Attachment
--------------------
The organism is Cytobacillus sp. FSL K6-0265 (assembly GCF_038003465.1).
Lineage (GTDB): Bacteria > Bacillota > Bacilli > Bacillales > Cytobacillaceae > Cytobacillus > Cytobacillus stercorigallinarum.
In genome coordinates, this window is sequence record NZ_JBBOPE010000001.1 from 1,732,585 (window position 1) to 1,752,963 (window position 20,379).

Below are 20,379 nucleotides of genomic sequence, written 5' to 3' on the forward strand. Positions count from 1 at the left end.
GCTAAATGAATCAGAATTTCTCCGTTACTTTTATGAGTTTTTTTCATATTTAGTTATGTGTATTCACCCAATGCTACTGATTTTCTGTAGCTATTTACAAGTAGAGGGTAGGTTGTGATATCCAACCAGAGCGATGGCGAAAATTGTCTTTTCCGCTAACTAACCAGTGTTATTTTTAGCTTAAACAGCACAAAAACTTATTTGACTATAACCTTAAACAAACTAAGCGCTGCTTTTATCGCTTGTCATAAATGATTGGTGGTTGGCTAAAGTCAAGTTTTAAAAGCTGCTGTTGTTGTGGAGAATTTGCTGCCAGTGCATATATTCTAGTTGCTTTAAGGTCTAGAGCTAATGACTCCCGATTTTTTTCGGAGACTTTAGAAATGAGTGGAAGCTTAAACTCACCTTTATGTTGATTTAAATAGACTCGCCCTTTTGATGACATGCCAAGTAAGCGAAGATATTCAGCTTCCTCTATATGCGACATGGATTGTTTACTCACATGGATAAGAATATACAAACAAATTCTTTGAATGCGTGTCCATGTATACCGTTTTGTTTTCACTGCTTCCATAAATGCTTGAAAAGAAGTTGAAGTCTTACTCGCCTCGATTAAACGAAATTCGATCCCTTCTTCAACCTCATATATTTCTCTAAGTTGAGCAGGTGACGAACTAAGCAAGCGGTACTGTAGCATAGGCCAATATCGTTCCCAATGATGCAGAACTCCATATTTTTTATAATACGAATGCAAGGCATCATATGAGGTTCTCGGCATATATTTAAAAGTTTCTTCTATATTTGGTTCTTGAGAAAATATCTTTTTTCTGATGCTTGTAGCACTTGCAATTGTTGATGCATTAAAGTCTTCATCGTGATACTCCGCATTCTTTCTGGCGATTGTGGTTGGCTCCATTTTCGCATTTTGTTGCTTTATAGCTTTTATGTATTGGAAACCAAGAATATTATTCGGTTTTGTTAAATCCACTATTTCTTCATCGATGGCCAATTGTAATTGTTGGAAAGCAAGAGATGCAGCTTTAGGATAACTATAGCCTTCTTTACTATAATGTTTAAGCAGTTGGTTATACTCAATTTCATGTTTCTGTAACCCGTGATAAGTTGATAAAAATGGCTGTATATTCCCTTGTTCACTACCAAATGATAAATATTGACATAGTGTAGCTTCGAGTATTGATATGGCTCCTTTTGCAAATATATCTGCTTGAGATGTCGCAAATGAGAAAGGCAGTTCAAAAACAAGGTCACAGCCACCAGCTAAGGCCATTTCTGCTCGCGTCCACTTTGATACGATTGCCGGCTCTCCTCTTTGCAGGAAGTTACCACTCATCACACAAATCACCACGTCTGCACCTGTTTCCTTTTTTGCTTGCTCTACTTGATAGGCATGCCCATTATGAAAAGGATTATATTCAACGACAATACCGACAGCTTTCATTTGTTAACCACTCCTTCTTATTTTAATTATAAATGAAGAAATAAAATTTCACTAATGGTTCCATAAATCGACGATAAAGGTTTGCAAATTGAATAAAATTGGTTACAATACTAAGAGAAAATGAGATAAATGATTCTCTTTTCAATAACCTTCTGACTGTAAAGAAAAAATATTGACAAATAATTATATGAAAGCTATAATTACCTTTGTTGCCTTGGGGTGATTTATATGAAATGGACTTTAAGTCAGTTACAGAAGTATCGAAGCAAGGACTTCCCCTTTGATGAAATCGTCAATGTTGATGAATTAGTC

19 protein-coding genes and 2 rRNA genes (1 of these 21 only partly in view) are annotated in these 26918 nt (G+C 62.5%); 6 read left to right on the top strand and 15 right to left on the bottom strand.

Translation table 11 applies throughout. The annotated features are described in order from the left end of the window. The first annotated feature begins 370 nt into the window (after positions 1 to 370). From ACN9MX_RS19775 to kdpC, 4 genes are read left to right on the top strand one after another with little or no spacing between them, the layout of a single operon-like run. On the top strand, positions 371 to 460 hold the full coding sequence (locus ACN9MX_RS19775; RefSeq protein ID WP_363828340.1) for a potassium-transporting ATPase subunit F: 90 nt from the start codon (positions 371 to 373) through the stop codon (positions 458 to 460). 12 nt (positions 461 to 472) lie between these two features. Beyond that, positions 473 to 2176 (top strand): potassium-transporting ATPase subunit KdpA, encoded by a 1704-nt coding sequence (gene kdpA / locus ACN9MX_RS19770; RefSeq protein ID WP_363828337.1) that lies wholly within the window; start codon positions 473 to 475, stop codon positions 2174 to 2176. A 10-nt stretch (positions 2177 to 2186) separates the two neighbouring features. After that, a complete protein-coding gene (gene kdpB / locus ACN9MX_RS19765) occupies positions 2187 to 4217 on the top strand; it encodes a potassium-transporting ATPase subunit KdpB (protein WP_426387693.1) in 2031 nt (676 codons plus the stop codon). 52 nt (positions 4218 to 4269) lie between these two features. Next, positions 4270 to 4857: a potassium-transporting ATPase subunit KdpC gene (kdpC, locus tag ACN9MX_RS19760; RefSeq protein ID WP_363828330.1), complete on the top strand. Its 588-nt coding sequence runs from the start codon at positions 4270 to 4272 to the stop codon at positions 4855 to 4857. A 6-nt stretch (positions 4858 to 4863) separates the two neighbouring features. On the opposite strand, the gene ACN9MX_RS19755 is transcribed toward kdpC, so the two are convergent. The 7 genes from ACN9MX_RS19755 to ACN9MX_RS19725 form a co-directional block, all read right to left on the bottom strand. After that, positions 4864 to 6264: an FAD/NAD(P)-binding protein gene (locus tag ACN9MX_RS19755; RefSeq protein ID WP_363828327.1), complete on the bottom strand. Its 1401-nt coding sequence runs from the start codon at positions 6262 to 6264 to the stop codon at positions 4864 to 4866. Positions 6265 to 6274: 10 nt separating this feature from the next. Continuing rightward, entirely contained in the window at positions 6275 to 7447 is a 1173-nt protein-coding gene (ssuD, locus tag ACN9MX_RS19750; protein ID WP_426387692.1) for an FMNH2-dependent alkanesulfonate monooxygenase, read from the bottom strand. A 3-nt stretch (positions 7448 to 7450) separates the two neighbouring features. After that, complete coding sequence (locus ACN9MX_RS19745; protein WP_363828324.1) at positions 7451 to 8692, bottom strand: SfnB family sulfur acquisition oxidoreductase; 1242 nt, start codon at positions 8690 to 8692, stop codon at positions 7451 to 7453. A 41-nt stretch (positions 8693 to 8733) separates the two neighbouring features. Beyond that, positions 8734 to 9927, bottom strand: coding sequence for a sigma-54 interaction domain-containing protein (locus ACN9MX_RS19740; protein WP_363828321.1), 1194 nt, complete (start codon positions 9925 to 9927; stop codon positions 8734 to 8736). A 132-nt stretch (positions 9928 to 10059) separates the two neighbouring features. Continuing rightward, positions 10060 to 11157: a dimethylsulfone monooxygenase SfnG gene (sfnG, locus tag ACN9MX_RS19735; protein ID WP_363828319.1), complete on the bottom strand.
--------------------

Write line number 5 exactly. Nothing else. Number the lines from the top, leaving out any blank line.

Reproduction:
GCTAAATGAATCAGAATTTCTCCGTTACTTTTATGAGTTTTTTTCATATTTAGTTATGTGTATTCACCCAATGCTACTGATTTTCTGTAGCTATTTACAAGTAGAGGGTAGGTTGTGATATCCAACCAGAGCGATGGCGAAAATTGTCTTTTCCGCTAACTAACCAGTGTTATTTTTAGCTTAAACAGCACAAAAACTTATTTGACTATAACCTTAAACAAACTAAGCGCTGCTTTTATCGCTTGTCATAAATGATTGGTGGTTGGCTAAAGTCAAGTTTTAAAAGCTGCTGTTGTTGTGGAGAATTTGCTGCCAGTGCATATATTCTAGTTGCTTTAAGGTCTAGAGCTAATGACTCCCGATTTTTTTCGGAGACTTTAGAAATGAGTGGAAGCTTAAACTCACCTTTATGTTGATTTAAATAGACTCGCCCTTTTGATGACATGCCAAGTAAGCGAAGATATTCAGCTTCCTCTATATGCGACATGGATTGTTTACTCACATGGATAAGAATATACAAACAAATTCTTTGAATGCGTGTCCATGTATACCGTTTTGTTTTCACTGCTTCCATAAATGCTTGAAAAGAAGTTGAAGTCTTACTCGCCTCGATTAAACGAAATTCGATCCCTTCTTCAACCTCATATATTTCTCTAAGTTGAGCAGGTGACGAACTAAGCAAGCGGTACTGTAGCATAGGCCAATATCGTTCCCAATGATGCAGAACTCCATATTTTTTATAATACGAATGCAAGGCATCATATGAGGTTCTCGGCATATATTTAAAAGTTTCTTCTATATTTGGTTCTTGAGAAAATATCTTTTTTCTGATGCTTGTAGCACTTGCAATTGTTGATGCATTAAAGTCTTCATCGTGATACTCCGCATTCTTTCTGGCGATTGTGGTTGGCTCCATTTTCGCATTTTGTTGCTTTATAGCTTTTATGTATTGGAAACCAAGAATATTATTCGGTTTTGTTAAATCCACTATTTCTTCATCGATGGCCAATTGTAATTGTTGGAAAGCAAGAGATGCAGCTTTAGGATAACTATAGCCTTCTTTACTATAATGTTTAAGCAGTTGGTTATACTCAATTTCATGTTTCTGTAACCCGTGATAAGTTGATAAAAATGGCTGTATATTCCCTTGTTCACTACCAAATGATAAATATTGACATAGTGTAGCTTCGAGTATTGATATGGCTCCTTTTGCAAATATATCTGCTTGAGATGTCGCAAATGAGAAAGGCAGTTCAAAAACAAGGTCACAGCCACCAGCTAAGGCCATTTCTGCTCGCGTCCACTTTGATACGATTGCCGGCTCTCCTCTTTGCAGGAAGTTACCACTCATCACACAAATCACCACGTCTGCACCTGTTTCCTTTTTTGCTTGCTCTACTTGATAGGCATGCCCATTATGAAAAGGATTATATTCAACGACAATACCGACAGCTTTCATTTGTTAACCACTCCTTCTTATTTTAATTATAAATGAAGAAATAAAATTTCACTAATGGTTCCATAAATCGACGATAAAGGTTTGCAAATTGAATAAAATTGGTTACAATACTAAGAGAAAATGAGATAAATGATTCTCTTTTCAATAACCTTCTGACTGTAAAGAAAAAATATTGACAAATAATTATATGAAAGCTATAATTACCTTTGTTGCCTTGGGGTGATTTATATGAAATGGACTTTAAGTCAGTTACAGAAGTATCGAAGCAAGGACTTCCCCTTTGATGAAATCGTCAATGTTGATGAATTAGTC